Disc brakes and thru-axles on road bikes. But which
"standard" to use? (photo from

Now with frame and component makers pushing disc brakes for the road, the question of hub standards is suddenly becoming another puzzle. And the solution to that puzzle keeps changing. Can the industry agree upon a standard? Are you kidding?

The component makers seem to be waiting for the bike companies to make a choice, while the bike companies are waiting for component makers to come up with the answer. Smaller bike companies are waiting to see what the big boys are doing. In the meantime, there is a hodgepodge of options floating around out there. Some companies are sticking with traditional quick release. Some are moving to thru-axles, but the exact dimensions are up in the air. Some, like Trek, are betting on 15mm front axles to keep things consistent with mountain bikes. Others, like Specialized, think 12mm axles will work fine for the road. On the back, the current choices seem to be the mountain bike "standard" (there's that meaningless word again) of 12 x 142mm -- which seems really freakin' wide for a road bike! Others are looking into 12 x 135mm. Some companies are hedging bets by offering different versions -- some of this, some of that -- as if hoping the consumers will make the choice for them.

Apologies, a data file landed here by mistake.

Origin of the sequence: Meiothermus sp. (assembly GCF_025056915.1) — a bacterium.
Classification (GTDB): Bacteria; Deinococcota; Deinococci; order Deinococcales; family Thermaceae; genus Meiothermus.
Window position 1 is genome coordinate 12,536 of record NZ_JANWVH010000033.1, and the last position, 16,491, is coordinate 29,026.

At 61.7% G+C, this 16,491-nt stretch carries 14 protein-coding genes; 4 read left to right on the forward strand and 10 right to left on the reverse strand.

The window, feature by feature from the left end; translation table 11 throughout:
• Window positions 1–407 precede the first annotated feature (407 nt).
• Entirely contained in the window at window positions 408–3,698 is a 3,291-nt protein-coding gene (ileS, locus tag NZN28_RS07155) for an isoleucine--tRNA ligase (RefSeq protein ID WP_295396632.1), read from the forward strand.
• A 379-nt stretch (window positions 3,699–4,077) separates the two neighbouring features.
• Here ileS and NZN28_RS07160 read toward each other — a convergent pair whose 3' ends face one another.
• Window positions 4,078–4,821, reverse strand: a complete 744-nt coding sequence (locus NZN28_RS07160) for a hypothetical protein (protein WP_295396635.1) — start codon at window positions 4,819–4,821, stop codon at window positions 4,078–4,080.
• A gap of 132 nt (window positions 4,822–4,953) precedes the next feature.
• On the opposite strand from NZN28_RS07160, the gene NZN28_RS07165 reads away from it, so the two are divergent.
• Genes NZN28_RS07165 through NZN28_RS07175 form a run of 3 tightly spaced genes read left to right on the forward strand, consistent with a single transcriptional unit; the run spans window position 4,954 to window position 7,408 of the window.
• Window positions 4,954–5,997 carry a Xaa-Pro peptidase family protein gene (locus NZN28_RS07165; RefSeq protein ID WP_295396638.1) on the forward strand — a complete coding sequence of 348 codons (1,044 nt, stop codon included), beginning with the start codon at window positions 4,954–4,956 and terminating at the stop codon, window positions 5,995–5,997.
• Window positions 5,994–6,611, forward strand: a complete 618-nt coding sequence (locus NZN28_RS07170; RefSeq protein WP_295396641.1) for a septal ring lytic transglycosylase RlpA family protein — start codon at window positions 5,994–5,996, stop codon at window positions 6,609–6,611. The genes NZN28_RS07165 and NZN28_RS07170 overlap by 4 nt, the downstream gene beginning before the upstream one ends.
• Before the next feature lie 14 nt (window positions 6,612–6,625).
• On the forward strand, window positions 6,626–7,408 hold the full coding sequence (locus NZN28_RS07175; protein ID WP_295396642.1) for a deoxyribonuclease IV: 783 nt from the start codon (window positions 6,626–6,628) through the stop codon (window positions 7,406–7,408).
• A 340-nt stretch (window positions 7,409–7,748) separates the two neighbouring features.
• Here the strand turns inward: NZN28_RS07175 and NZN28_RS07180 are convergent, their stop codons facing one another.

Personally, if I were in the market for one these new bikes (and I definitely am not), I'd be hesitant to plunk down a lot of money on the "latest thing," only to find out in a couple of years that I'd made the wrong choice when I can't find components to fit my frame.

A recent article on the subject on BikeRadar had a quote from an "industry veteran" who says such a worry is exaggerated. "The bicycle industry has done a good job of continuing support of older standards." I don't know that I'd totally agree with that. Quick release has been around for a long time, and will probably continue to be supported for a long time to come. But what about some other so-called "standards" (perhaps "fads" would be a better term) that don't stick around long enough to become really established before being superseded by something else? The industry veteran in that BikeRadar article went on to say "at a point, you can trade up. By then other systems will have advanced as well, making it, if you're so inclined, time for a new bike."